Three words explain why many developed countries have contained their coronavirus outbreaks more successfully than the United States: test, trace, and isolate.

The most effective containment strategy involves testing enough people to identify new cases, tracing all of their potential contacts, and isolating the people who may have been exposed before they can spread the virus to anybody else. But today, six months into the pandemic, America is still struggling to stand up these basic features of an effective public health response.

In the states where infections have exploded in the last month, officials say that their outbreaks are too big to have any hope of tracing all of the potential contacts of people testing positive for Covid-19. Even if and when the case numbers come down, they say they are dealing with antiquated technology and staffing shortages that will make it difficult to track new infections and prevent new outbreaks from flaring up. Public health workers in areas with lower Covid-19 spread told me they are only now reaching a point where they feel confident in their abilities to conduct adequate contact tracing, and they worry they could quickly become overwhelmed if spread accelerates again.

The federal government’s attitude toward contact tracing has been, at best, indifference and, at worst, active resistance. The Trump White House has reportedly tried to block any new funding for testing and contact tracing in the latest Covid-19 relief legislation, though that was overruled by Congress.

And making matters worse, public health officials told me test results have been taking a week or longer to come back from the lab, severely limiting their usefulness in heading off new outbreaks.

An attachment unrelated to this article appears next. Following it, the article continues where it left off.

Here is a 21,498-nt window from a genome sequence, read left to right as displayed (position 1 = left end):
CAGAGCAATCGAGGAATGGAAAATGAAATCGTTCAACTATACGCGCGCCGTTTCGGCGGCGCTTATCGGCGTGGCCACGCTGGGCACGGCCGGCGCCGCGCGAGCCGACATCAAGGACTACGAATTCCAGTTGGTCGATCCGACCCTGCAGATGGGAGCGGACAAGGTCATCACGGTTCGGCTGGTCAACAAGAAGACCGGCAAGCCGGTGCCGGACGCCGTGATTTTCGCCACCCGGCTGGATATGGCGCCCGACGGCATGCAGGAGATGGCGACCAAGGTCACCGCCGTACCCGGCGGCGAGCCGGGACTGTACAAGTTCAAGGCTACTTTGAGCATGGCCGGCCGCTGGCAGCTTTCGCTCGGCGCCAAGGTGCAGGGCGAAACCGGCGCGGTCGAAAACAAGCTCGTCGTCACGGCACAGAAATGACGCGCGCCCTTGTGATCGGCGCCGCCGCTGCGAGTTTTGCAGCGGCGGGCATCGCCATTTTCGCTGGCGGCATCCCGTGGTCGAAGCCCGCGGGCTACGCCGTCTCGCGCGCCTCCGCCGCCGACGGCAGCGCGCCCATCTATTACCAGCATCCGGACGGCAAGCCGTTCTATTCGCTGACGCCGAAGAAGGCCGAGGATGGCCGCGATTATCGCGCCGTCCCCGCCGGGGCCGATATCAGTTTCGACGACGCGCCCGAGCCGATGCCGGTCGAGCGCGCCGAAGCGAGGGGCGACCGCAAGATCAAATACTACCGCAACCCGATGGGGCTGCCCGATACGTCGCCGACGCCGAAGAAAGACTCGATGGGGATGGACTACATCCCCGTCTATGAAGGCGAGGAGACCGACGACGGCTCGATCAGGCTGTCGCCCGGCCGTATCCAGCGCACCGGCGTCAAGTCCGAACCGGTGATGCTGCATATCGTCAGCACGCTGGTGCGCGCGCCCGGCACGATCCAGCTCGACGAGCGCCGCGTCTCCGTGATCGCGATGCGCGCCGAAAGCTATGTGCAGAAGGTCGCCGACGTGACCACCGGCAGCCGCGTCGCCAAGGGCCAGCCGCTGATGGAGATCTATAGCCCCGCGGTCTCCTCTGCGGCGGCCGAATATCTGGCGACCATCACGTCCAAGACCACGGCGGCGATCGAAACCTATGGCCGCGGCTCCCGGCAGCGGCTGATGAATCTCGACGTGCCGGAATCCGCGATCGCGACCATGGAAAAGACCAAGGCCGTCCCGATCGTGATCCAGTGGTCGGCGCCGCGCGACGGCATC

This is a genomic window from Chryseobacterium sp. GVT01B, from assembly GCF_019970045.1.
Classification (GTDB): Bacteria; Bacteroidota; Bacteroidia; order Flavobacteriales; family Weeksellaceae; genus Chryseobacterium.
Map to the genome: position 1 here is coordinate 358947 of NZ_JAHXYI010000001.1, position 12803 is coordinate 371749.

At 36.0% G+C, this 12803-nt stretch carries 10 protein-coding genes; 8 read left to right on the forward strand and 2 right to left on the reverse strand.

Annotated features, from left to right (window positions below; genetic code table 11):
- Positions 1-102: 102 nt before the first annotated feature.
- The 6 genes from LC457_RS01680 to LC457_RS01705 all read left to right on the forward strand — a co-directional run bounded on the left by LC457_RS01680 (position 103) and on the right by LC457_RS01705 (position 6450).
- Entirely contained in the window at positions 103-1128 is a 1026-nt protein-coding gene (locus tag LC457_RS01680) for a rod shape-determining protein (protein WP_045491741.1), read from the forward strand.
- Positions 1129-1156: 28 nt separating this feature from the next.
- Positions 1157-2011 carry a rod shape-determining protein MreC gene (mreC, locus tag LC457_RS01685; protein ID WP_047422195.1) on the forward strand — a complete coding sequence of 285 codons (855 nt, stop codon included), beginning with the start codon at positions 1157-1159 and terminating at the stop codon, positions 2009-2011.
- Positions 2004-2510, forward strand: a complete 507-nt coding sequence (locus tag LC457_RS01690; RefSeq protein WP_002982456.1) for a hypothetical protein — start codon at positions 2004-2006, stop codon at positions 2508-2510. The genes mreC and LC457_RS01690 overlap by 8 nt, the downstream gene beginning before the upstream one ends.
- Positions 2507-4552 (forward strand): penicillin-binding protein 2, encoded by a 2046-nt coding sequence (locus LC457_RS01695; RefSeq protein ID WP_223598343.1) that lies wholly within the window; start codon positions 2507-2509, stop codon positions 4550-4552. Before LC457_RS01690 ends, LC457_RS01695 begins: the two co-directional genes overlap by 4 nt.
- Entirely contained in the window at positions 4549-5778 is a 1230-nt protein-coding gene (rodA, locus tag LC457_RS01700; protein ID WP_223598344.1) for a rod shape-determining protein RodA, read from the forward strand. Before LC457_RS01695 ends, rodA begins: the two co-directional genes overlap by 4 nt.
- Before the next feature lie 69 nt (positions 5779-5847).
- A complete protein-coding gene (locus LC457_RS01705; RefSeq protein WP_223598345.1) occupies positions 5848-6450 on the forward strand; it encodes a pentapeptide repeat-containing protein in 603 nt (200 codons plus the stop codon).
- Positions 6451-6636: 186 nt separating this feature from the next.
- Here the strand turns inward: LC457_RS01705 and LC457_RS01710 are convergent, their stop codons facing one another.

“If you can’t test and get a test back quickly, you can’t contact trace in a period of time that makes sense. You can’t count these cases in terms of what’s going on in real time,” David Harvey, executive director of the National Coalition of STD Directors, whose members run contact tracing programs, told me. “This is why we are failing.”

The United States is not going to be able to safely reopen schools and businesses without adequate test-trace-isolate programs in place. But deep into the crisis, the country appears to still be far behind its economic peers in establishing these capabilities.

Test: It’s taking too long to get Covid-19 test results back from the lab

America’s coronavirus testing continues to fall short relative to the size of our outbreak.

Nationwide, 8.3 percent of the tests being conducted are coming back positive. Experts have said the positive test rate should be 5 percent or less in order for public health authorities to feel confident they are tracking most infections. Otherwise, there is a risk that the virus will continue to spread undetected and new clusters flare up.

Most European countries, by comparison, are seeing fewer than 3 percent of their tests come back positive. Going by the number of tests conducted for every confirmed case, another metric of testing saturation relative to the size of the outbreak, the US also trails most of our economic peers in Europe.

The situation is especially dire in the state experiencing the worst coronavirus outbreaks right now. In Florida, for example, the positive test rate is 19 percent, essentially unchanged over the last two weeks. In Texas, 12 percent of tests are coming back positive from the lab; that’s down slightly from two weeks ago but still well above what experts say is necessary to effectively track the virus’s spread. Other hot-spot states like Alabama, Arizona, Georgia, and South Carolina also have positive test rates well above 10 percent.

“Even if we successfully trace every known contact, based on our percent positivity test, we’re missing a lot,” Caitlin Wolfe, a public health doctoral student who has done contact tracing work in Florida, told me. “If we’re not testing enough, we’re not going to be tracing enough.”

And the number of tests being conducted isn’t the only problem. Labs also need to be able to turn around the test results in a timely manner, but they have struggled to do that consistently. Quest Diagnostics, one of the major commercial lab companies, said in a statement that “persistent high demand has strained our testing capacity and extended delays for test results.” They are currently turning around results in seven days for most patients. It’s less, about two days, for hospitalized patients and other people considered a priority. LabCorp, another major lab, said they’re getting results back in two to three days.